Dry sausage was born as a result of the discovery of new spices, which helped to enhance, flavour and preserve the meat.  Different countries and different cities within those countries started producing their own distinctive types of sausage, both fresh and dry.  These different types of sausage were mostly influenced by the availability of ingredients as well as the climate.

Some parts of the world with periods of cold climate, such as northern Europe were able to keep their fresh sausage without refrigeration, during the cold months.  They also developed a process of smoking the sausage to help preserve the meat during the warmer months.  The hotter climates in the south of Europe developed dry sausage, which did not need refrigeration at all.

Sausages are a result of economical butchery. Traditionally, sausage-makers put to use tissues and organs which are perfectly edible and nutritious, but not particularly appealing – such as scraps, organ meats, blood, and fat – in a form that allows for preservation: typically, salted and stuffed into a tubular casing made from the cleaned and turned inside-out intestine of the animal, producing the characteristic cylindrical shape. Hence, sausages, puddings and salami are amongst the oldest of prepared foods, whether cooked and eaten immediately or dried to varying degrees.

Basically people living in particular areas developed their own types of sausage and that sausage became associated with the area. For example ……

Cumberland sausage

Cumberland sausage

This is considered to be the meatiest British sausage.  It is a chunky, course cut pork sausage spiced with black pepper, a  few gratings of fresh nutmeg and mace and a pinch each of marjoram, sage and cayenne pepper. It is made in a continuous spiral and traditionally sold by length rather than weight.  Looks very impressive when coiled in a spiral and cooked whole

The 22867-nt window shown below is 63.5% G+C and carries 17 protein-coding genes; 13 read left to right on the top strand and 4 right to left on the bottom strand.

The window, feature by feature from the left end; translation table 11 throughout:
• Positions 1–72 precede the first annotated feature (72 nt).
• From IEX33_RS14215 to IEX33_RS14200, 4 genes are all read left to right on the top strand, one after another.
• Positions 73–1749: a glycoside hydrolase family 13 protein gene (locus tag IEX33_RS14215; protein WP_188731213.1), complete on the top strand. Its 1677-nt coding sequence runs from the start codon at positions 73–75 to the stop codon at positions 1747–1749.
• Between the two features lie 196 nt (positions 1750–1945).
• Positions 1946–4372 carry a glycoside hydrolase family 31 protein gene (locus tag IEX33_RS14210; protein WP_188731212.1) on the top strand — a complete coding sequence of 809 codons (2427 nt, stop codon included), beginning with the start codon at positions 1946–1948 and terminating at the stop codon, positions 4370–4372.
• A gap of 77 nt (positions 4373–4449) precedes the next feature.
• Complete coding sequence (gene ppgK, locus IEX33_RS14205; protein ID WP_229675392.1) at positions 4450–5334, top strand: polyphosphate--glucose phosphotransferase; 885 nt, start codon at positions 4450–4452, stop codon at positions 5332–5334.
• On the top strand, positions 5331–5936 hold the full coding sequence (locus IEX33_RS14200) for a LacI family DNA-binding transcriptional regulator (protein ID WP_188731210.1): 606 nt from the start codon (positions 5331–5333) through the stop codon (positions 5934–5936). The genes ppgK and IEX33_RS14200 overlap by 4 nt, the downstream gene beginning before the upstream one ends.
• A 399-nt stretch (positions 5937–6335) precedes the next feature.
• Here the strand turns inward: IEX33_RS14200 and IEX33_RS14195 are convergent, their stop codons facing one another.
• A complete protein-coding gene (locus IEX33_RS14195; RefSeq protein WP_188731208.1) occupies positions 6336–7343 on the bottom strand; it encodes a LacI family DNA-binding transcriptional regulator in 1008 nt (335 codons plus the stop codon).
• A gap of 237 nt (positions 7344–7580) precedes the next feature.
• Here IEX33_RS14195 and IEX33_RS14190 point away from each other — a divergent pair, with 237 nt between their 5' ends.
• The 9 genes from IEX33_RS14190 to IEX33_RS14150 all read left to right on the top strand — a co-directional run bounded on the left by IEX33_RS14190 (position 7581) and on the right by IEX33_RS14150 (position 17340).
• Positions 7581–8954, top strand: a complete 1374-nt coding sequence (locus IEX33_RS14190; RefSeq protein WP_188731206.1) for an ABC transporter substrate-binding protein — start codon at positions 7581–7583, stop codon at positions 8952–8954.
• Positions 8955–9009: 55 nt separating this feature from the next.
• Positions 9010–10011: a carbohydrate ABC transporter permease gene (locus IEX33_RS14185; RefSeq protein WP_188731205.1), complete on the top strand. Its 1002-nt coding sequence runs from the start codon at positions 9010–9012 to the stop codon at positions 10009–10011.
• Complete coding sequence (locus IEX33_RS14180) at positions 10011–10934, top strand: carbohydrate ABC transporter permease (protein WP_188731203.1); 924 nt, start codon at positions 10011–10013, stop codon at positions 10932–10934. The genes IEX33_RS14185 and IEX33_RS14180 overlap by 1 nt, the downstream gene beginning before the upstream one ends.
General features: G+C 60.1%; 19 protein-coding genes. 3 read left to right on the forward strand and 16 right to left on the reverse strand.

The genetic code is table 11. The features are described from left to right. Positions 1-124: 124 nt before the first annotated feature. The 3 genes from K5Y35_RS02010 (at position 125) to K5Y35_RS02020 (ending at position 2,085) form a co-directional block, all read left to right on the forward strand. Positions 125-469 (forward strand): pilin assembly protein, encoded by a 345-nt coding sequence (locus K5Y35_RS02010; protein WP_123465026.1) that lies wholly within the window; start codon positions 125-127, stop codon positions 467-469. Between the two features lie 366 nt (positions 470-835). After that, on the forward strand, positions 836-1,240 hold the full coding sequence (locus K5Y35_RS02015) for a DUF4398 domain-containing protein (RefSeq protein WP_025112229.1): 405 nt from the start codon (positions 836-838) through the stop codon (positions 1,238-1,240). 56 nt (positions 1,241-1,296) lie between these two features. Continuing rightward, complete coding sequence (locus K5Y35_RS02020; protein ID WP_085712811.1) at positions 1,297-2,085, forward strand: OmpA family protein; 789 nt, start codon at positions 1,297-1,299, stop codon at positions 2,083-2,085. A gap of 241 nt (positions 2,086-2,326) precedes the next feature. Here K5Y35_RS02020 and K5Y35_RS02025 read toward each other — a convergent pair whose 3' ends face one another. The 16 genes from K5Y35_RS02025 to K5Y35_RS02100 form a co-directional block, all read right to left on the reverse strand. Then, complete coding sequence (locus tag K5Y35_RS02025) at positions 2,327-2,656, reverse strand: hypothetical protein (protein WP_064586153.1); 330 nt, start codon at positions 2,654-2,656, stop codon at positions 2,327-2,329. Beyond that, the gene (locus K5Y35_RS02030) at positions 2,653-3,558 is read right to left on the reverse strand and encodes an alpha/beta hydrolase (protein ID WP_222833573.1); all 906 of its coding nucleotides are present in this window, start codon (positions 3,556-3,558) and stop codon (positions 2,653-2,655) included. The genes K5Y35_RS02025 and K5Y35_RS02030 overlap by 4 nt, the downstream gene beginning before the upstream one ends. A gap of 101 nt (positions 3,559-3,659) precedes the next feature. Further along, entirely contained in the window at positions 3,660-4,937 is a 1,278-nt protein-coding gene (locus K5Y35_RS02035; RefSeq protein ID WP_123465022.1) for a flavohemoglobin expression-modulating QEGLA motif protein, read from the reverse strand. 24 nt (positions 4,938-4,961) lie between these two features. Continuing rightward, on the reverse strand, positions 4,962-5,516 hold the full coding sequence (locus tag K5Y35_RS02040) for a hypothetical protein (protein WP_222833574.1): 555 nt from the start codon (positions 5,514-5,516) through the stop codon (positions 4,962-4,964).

Lincolnshire sausage

Lincolnshire sausage

Old fashioned herby regional sausage traditionally made with pork, bread and sage, although thyme seems to be creeping in.

Marylebone sausage

A traditional London butchers sausage made with mace, ginger and sage.

Charlie the Butcher

The Tamworth Two

The Tamworth Two.  Well, where do I start.

12 years ago two Tamworth pigs escaped. It was in January, 1998 that the pair fled from a Wiltshire abattoir, forcing a fence and swimming across the River Avon. They spent a week on the run, searching back gardens and vegetable patches for food, before being rounded up. With a huge media scrum around the story, the two Tamworths became called “The Tamworth Two”.

They hit the headlines and had tv crews rushing to Wiltshire to cover the story. After the media stories it was decided not to send them to the slaughter house and they missed the butcher’s block but ended up at the Rare Breeds Centre in Kent which is a great place. They were nicknamed Butch and Sundance. But sadly the famous Butch has been put to rest and not for the bacon sarnie lovers, but due to bad health.


Farm manager Davy McColm said:  “Butch was always the livelier of the two, the more physically active. We knew it was serious because in the end she would just stand there and let us examine her without causing a fuss.”

‘She was chronically ill and was not responding to treatment. The vets could not say for certain what was wrong with her, but the prime suspect is liver cancer. Sadly, it reached the point where it was in the animal’s best interests to put her to sleep. Considering she was destined for the chop at six months, she had a good innings.’

So if you are ever passing pop in a give her partner Sundance a pat and cheer her up.

RIP Butch.

Charlie the Butcher.

An Evening of Meat

On Monday 1st November me and my good friend Ben Greeno of supper club Tudor Road http://bengreeno.wordpress.com/ will be hosting ‘An Evening of Meat’.  It was decided over a couple of drinks and we both thought it would be a great idea to share our skills and passion. Ben is a very talented chef and over the last few years he has spent his time working around Europe, including two stints at Restaurant Sat Bains and two at Noma in Copenhagen where he was the first cook employed at the then unknown venture.  You will experience a wide range of different cuts of meat, a butchery demonstration and be talked through each course by Ben and myself.  We will be using unusual meat cuts complemented along the way with matching drinks.  Over the evening you will be served six courses along with matching drinks,  it will cost £80 per person.  Spaces are limited to 10 people.  For bookings please email tudor.road@hotmail.com

Hopefully see you on the 1st.

Charlie the Butcher.

Reviews

http://cheesenbiscuits.blogspot.com/2010/09/ben-greeno-at-tudor-road-hackney.html

http://lizzieeatslondon.blogspot.com/2010/09/ben-greenos-supperclub.html